But it’s also true that China is a far more dangerous long-run threat than Russia (aside from the possibility of a nuclear war, which neither wants). And it’s true that whatever Russia claims is evidence that their enemy Ukraine is really the guilty party should be assessed properly by the JIT.

      It would be nice to see as much attention paid to Chinese oppression of dissident religions such as Christianity as there is to Russia’s crimes. What the heck, the Russians actually told us the truth about the Tsarnaevs. Has China ever done anything comparable for us?

      • Kung Fu Zu Kung Fu Zu says:

        I am always skeptical of info supplied by Russian authorities. I am almost equally skeptical regarding information supplied us by any government agency. I have read history and know something about human nature, thus maintain a somewhat skeptical attitude as regards information I receive from just about every source.

        • Timothy Lane says:

          Ed Morrissey at Hot Air reports an interesting story. Syria shot down a Russian plane — and Putin is threatening Israel over it. Of course, he can’t publicly denounce Syria, so this may be just bluster. But with Tsar Vladimir the Putrid, who knows? The US should make it clear that it will respond — hard — if the KGB Tsar attacks Israel. My idea of a good retaliation would be obliterating Damascus while Bashar al-Assad is there. Or if he’s in some other city, obliterate that instead. That way we wouldn’t be directly attacking Russian forces. The link is:

          • Kung Fu Zu Kung Fu Zu says:

            I read something different, i.e. that the Defense Ministry reacted immediately blaming Israel and that Putin made a statement shortly thereafter that toned down the Defense Ministry’s statement.

            It would also appear that Israel was using the Russian plane as a bit of a cover by giving the Russians only a 1 minute warning before making an attack on Syrian forces from the same general airspace that the Russian recon plane was flying in.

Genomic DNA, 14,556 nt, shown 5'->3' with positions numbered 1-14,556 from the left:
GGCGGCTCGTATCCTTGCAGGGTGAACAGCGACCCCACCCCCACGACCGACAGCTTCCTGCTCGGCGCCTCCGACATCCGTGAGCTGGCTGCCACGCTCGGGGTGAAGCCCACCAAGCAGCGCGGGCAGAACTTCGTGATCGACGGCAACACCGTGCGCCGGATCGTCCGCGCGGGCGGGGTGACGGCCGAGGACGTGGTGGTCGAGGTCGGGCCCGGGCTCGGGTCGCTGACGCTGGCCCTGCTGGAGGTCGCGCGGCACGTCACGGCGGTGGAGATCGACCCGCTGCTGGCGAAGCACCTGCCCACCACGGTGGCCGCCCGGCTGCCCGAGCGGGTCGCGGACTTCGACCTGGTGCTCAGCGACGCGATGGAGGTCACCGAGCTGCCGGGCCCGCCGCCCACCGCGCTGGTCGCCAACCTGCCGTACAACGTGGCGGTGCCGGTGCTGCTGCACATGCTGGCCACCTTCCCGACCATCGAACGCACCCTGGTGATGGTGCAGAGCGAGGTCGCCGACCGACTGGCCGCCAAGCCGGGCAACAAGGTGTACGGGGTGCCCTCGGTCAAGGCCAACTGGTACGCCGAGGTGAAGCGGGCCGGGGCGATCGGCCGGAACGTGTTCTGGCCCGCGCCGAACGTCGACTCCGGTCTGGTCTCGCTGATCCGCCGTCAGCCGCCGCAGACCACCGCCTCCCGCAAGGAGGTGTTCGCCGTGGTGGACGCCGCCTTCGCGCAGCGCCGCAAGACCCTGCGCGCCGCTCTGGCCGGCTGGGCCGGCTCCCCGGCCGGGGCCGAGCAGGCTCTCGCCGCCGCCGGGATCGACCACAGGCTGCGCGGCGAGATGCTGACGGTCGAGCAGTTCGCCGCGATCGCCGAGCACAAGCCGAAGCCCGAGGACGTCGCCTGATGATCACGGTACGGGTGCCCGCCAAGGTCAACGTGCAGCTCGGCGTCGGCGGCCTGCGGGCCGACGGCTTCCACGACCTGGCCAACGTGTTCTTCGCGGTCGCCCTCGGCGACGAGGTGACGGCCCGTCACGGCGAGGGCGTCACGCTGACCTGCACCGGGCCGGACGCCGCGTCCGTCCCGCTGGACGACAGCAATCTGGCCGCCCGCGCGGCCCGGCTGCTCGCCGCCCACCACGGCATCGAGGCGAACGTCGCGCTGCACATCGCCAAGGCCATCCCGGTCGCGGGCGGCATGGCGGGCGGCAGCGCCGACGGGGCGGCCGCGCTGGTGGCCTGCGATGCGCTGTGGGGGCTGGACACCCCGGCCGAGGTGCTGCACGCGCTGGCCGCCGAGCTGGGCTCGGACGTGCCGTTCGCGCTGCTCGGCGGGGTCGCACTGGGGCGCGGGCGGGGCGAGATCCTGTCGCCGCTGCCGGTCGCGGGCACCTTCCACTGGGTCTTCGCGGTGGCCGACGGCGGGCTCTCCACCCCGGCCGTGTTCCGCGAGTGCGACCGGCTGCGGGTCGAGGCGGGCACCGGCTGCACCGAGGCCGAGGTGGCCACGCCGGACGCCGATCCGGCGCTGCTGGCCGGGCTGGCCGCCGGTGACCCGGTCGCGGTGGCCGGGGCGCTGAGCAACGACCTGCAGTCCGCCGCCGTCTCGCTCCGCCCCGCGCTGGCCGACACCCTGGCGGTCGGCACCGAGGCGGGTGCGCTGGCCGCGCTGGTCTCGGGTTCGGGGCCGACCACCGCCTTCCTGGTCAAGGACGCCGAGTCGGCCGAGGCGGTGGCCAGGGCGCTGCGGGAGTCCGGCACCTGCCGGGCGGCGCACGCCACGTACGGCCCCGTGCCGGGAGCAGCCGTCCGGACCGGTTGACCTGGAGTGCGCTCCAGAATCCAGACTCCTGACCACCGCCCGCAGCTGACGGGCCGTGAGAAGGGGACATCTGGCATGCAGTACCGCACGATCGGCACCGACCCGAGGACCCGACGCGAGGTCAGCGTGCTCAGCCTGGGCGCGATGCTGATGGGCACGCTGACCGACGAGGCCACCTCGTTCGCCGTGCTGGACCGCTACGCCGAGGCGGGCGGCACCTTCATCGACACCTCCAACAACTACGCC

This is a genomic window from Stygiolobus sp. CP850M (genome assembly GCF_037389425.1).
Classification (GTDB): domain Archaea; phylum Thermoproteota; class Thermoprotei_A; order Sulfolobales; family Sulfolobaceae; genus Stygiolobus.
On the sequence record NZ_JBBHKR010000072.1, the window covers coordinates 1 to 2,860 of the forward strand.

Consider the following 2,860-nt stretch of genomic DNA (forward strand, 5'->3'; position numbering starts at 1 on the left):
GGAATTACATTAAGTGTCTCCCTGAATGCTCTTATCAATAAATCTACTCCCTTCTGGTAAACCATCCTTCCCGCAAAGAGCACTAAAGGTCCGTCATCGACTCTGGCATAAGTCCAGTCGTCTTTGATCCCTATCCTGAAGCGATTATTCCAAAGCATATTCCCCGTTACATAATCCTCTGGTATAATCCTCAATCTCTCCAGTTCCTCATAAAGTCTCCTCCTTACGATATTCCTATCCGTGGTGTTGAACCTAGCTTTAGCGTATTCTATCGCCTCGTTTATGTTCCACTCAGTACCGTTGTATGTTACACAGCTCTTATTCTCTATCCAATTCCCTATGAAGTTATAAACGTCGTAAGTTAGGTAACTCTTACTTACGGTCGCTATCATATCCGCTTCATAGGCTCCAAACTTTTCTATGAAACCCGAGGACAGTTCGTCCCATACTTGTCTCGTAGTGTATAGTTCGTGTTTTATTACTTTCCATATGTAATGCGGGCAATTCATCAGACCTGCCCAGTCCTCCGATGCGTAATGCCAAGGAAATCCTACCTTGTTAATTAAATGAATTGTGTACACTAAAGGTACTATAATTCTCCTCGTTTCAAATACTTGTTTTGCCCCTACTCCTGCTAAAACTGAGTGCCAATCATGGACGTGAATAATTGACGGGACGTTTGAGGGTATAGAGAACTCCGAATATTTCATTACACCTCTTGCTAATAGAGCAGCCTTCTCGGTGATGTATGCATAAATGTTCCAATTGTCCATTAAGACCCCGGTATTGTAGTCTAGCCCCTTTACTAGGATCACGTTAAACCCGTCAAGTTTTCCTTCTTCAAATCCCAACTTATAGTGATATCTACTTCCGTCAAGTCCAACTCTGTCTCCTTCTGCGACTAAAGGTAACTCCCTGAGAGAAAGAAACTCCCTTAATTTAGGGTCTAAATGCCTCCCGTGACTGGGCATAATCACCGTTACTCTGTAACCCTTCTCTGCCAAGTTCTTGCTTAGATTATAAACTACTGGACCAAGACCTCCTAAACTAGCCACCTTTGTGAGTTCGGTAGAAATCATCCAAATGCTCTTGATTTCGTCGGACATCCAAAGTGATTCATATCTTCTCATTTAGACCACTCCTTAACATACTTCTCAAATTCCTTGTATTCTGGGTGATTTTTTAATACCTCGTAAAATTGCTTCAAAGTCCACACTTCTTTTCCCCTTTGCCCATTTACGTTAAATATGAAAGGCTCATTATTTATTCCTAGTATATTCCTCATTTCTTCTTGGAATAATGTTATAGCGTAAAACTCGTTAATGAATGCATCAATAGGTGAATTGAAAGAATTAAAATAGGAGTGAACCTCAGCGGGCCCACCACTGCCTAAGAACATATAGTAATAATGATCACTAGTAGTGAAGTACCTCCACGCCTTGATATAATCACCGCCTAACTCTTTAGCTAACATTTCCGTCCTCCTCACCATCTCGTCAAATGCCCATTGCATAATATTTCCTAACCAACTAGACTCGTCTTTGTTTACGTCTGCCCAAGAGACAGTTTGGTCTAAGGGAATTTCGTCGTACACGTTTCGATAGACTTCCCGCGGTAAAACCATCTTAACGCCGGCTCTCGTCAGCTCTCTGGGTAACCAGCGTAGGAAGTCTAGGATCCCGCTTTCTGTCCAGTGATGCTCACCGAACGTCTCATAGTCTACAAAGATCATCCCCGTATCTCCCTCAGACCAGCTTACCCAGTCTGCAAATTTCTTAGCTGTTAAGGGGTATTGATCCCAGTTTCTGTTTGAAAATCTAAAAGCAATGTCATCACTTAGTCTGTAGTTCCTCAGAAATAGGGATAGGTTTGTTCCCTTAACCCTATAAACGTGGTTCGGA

This may be smart or not. I think it is incredibly stupid. The Israelis have made over 200 such attacks against Syrian forces since the Russians got involved in the Syrian conflict. To date, the Russians have not made a big deal of these sorties.How do you think the USA would react if the Israelis accidentally shot down an AWACS because some Syrian planes had carried out a similar mission? I think Russia will be less easy going in the future.

            I understand Bibi has tried to speak to Putin to clarify things.

            Obliterate Damacus and Assad so the fanatical Sunis can take over Syria and slaughter or chase out everyone else?

            • Timothy Lane says:

              That’s if Putin makes a major attack on Israel. We would have to react somehow, and the target won’t be a Russian force. An Iranian or Hezbollah target might be even better if we can. That’s where the threat to Israel is, after all.

              • Kung Fu Zu Kung Fu Zu says:

                Perhaps I am naive, but I believe that Israel could teach Russia a lesson in Syria if the Ruskies were so foolish as to make a major attack on Israel.

                The first thing to go would be the naval base Russia has in Tartus. At the same time, I can imagine most Russian air force assets in Syria would be destroyed.

                Then perhaps Israel would ask Russia if they wish to continue or talk.

              • Steve Lancaster says:

                The Russians have, and will do, a lot of stupid things, but direct combat with a nuclear power is not one of them. They will never provoke Israel into any kind of shooting war. Nor, will Israel provoke Russia into a response that could escalate.

                The long term Russian target is not Syria but Turkey. Bibi knows this and so do the Turks. So should we, but BO ruined that option.For over 500 years the Russian policy has been control of the Black Sea and warm water ports. Today they are closer to that goal then anytime in the last 100 years.